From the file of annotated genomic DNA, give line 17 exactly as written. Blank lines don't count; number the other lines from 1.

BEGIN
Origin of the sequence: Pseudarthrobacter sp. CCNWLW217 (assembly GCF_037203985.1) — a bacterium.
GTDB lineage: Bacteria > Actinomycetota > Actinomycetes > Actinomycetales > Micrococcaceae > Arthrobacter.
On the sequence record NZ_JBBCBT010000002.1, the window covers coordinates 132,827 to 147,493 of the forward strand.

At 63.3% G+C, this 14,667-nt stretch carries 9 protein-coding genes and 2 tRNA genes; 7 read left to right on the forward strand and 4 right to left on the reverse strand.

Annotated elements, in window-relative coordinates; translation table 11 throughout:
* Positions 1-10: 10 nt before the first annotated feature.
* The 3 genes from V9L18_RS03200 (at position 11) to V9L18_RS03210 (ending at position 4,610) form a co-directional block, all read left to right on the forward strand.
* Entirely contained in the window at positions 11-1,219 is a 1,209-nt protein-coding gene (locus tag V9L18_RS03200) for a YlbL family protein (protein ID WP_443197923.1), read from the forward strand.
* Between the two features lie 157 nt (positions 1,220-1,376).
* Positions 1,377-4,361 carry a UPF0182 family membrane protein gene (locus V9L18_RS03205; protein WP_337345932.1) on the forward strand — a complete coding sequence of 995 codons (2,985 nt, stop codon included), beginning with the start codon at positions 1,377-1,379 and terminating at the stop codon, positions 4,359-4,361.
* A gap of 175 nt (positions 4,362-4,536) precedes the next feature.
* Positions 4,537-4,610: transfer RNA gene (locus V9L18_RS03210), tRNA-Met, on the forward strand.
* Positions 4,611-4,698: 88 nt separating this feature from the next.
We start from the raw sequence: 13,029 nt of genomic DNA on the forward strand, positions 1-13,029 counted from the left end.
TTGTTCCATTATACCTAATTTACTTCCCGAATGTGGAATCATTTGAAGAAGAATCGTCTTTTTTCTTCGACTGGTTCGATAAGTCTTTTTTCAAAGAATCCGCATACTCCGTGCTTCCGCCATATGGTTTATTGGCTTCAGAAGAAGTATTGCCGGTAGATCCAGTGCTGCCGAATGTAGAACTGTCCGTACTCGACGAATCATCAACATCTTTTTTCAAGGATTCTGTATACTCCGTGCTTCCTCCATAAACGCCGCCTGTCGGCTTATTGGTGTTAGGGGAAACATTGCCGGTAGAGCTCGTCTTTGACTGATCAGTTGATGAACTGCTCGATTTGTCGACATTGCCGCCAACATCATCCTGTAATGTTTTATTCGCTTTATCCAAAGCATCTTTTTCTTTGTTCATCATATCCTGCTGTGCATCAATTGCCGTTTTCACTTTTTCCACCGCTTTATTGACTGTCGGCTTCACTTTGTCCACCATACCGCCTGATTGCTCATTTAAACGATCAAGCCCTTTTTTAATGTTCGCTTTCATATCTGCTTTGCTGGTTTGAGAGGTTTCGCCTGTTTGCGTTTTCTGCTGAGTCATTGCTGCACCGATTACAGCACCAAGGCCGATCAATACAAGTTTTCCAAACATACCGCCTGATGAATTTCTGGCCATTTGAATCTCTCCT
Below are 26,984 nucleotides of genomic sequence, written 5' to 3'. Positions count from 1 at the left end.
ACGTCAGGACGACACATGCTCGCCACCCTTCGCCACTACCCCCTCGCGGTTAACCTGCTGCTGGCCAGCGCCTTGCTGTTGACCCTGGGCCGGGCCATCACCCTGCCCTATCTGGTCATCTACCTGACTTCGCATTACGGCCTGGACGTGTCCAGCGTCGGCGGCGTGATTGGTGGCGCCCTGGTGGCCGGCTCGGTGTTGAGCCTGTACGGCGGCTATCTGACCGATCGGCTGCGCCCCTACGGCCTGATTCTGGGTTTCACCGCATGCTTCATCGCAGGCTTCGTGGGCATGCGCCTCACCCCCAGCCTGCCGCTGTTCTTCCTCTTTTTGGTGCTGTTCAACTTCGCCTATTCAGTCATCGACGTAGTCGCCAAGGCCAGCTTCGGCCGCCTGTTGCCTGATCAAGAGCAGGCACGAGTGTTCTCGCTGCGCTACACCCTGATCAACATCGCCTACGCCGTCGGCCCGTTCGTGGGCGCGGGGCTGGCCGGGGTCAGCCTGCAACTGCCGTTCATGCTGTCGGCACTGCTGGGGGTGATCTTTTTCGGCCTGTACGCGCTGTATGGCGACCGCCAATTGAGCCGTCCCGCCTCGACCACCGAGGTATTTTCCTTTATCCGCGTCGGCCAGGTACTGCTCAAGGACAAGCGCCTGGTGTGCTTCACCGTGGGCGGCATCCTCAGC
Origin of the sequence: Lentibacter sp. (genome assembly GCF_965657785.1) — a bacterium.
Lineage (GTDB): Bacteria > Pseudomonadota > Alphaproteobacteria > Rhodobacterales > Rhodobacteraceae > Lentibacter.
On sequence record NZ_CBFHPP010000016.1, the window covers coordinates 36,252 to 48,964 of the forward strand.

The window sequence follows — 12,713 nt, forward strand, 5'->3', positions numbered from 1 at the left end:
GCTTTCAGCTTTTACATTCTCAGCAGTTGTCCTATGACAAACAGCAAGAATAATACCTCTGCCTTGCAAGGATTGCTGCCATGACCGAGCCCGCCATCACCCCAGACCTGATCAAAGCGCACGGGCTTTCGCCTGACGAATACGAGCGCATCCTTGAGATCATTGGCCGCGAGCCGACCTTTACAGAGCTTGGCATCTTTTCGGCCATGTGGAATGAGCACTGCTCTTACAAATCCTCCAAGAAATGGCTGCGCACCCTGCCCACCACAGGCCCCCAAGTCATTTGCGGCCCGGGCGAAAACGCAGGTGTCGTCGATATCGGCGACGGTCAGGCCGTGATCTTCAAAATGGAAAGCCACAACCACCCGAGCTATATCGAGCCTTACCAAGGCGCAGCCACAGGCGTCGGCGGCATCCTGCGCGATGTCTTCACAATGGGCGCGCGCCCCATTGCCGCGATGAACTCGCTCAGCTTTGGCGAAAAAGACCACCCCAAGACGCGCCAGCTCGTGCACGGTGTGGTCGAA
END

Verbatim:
ACGTCAGGACGACACATGCTCGCCACCCTTCGCCACTACCCCCTCGCGGTTAACCTGCTGCTGGCCAGCGCCTTGCTGTTGACCCTGGGCCGGGCCATCACCCTGCCCTATCTGGTCATCTACCTGACTTCGCATTACGGCCTGGACGTGTCCAGCGTCGGCGGCGTGATTGGTGGCGCCCTGGTGGCCGGCTCGGTGTTGAGCCTGTACGGCGGCTATCTGACCGATCGGCTGCGCCCCTACGGCCTGATTCTGGGTTTCACCGCATGCTTCATCGCAGGCTTCGTGGGCATGCGCCTCACCCCCAGCCTGCCGCTGTTCTTCCTCTTTTTGGTGCTGTTCAACTTCGCCTATTCAGTCATCGACGTAGTCGCCAAGGCCAGCTTCGGCCGCCTGTTGCCTGATCAAGAGCAGGCACGAGTGTTCTCGCTGCGCTACACCCTGATCAACATCGCCTACGCCGTCGGCCCGTTCGTGGGCGCGGGGCTGGCCGGGGTCAGCCTGCAACTGCCGTTCATGCTGTCGGCACTGCTGGGGGTGATCTTTTTCGGCCTGTACGCGCTGTATGGCGACCGCCAATTGAGCCGTCCCGCCTCGACCACCGAGGTATTTTCCTTTATCCGCGTCGGCCAGGTACTGCTCAAGGACAAGCGCCTGGTGTGCTTCACCGTGGGCGGCATCCTCAGC